In the midst of the debate that an additional Rs 500 billion borrowing by the Centre would widen its fiscal deficit, Moody’s Investors Service Vice-President (Sovereign Risk Group) William Foster tells Indivjal Dhasmana that the government’s plan to mop up more funds had been reckoned on in the rating agency’s assessment of the country when it upgraded its grade by a notch. Edited excerpts:
You recently upgraded India's sovereign rating by a notch. How will it be affected by the government's announcement of an additional borrowing of Rs 500 billion?
The government’s additional borrowing has been reflected in our forecast of a general government Budget deficit, which combines the central and state government deficits, of 6.5 per cent of GDP this fiscal year (ending in March). The sovereign ratings upgrade had been driven by our assessment that a number of reforms will combine to enhance India's structural credit strengths, including its strong growth potential, improving global competitiveness, and its large and stable financing base for government debt. It will take time for the impact of most of the measures to be seen. Some, such as the goods and services tax (GST) and demonetisation, have temporarily impacted growth. However, as disruption fades, we expect to see a rebound in real and nominal GDP growth to sustained higher levels. In turn, sustained high nominal GDP growth will likely contribute to a gradual decline in the general government debt-to-GDP ratio from about 69 per cent this fiscal year, a key credit constraint, over the medium term.
How much flexibility will you give the Union government to deviate from its fiscal deficit target this financial year and the next in order to retain the ratings at the present level?
As noted, we had forecast a general government Budget deficit of 6.5 per cent of GDP this fiscal year. Government revenues lower than planned in the Budget and somewhat higher government spending could lead to a deficit wider than targeted, which we captured in our forecast. However, we believe the government’s commitment to fiscal consolidation remains. Over time, measures aimed at broadening the tax base and improving the efficiency of government spending will contribute to a narrowing of the deficit. Together with robust and sustained nominal GDP growth, this should help to contribute to a gradual decline in the government debt burden over the medium term.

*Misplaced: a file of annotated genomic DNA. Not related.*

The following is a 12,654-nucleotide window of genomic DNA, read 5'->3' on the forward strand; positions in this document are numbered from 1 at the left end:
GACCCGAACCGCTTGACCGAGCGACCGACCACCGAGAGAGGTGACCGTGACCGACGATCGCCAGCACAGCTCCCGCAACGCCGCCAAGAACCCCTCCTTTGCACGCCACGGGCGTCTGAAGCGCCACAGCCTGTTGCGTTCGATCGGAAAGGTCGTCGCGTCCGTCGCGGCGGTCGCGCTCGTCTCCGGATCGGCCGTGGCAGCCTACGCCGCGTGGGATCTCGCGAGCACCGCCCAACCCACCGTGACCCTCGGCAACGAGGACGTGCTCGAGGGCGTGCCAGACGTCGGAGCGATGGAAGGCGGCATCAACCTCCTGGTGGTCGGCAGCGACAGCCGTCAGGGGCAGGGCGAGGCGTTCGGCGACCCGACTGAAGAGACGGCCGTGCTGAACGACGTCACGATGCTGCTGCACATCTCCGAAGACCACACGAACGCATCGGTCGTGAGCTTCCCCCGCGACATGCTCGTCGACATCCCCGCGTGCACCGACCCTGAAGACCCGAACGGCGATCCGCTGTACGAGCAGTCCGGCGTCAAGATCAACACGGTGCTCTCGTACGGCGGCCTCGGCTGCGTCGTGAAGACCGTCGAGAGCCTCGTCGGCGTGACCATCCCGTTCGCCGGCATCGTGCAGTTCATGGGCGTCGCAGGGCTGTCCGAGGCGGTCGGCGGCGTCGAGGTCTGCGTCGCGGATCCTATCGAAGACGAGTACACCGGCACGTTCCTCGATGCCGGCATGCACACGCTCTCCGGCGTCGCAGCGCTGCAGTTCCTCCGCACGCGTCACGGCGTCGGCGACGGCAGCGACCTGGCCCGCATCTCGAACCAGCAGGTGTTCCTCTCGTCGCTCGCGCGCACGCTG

What focus do you want to see in the Budget in terms of rating profile?
We will await the Budget announcement before commenting. However, the commitment to fiscal deficit reduction and medium-term fiscal consolidation, along with economic reforms and public spending that drives sustained increased investment, would provide support to India’s credit profile.
Why do you think that reforms in India may lose steam in 2018 and 2019 ahead of the parliamentary elections? If this happens, will it have an impact on the sovereign rating?
Our view of India’s sovereign rating focuses on the expected positive impact of reforms that have been implemented to date, along with continued progress on economic and institutional reforms over the medium term.
The advance estimates by the Central Statistics Office show economic growth will clock a four-year low of 6.5 per cent in the current financial year. It's less than what was projected by the Economic Survey in the range of 6.75-7.5 per cent. Also, estimated GVA growth at 6.1 per cent is less than the 6.7 per cent projected by RBI. Is it a matter of worry so far as the ratings are concerned?
In the near term, our GDP growth forecast takes into account the immediate impact of demonetisation and temporary disruptions related to GST. We forecast real GDP growth to moderate to 6.7 per cent this fiscal year. However, as disruption fades, assisted by recent government measures to support small and medium enterprises and exporters with GST compliance, we expect to see a rebound in real GDP growth to 7.5 per cent next fiscal year, with similarly robust levels of growth thereafter.
What are the chances of another rating upgrade?
The rating could face upward pressure if there were to be a material strengthening in fiscal metrics, combined with a strong and durable recovery of the investment cycle. In particular, greater expectations of a sizeable and sustained reduction in the general government debt burden would put positive pressure on the rating. Implementing key pending reforms, including land and labour reforms, could put additional upward pressure on the rating.
The outlook on India's rating is stable. When can we see it changing to positive?
The stable outlook reflects Moody’s’ view that, at Baa2 level, the risks to India's credit profile are broadly balanced. India’s relatively fast pace of growth in incomes will continue to bolster the economy’s shock absorption capacity. However, India's high public debt burden remains an important constraint to its credit profile relative to peers. Measures to encourage greater formalisation of the economy, reduce expenditure, and increase revenues will likely take time to diminish the debt stock.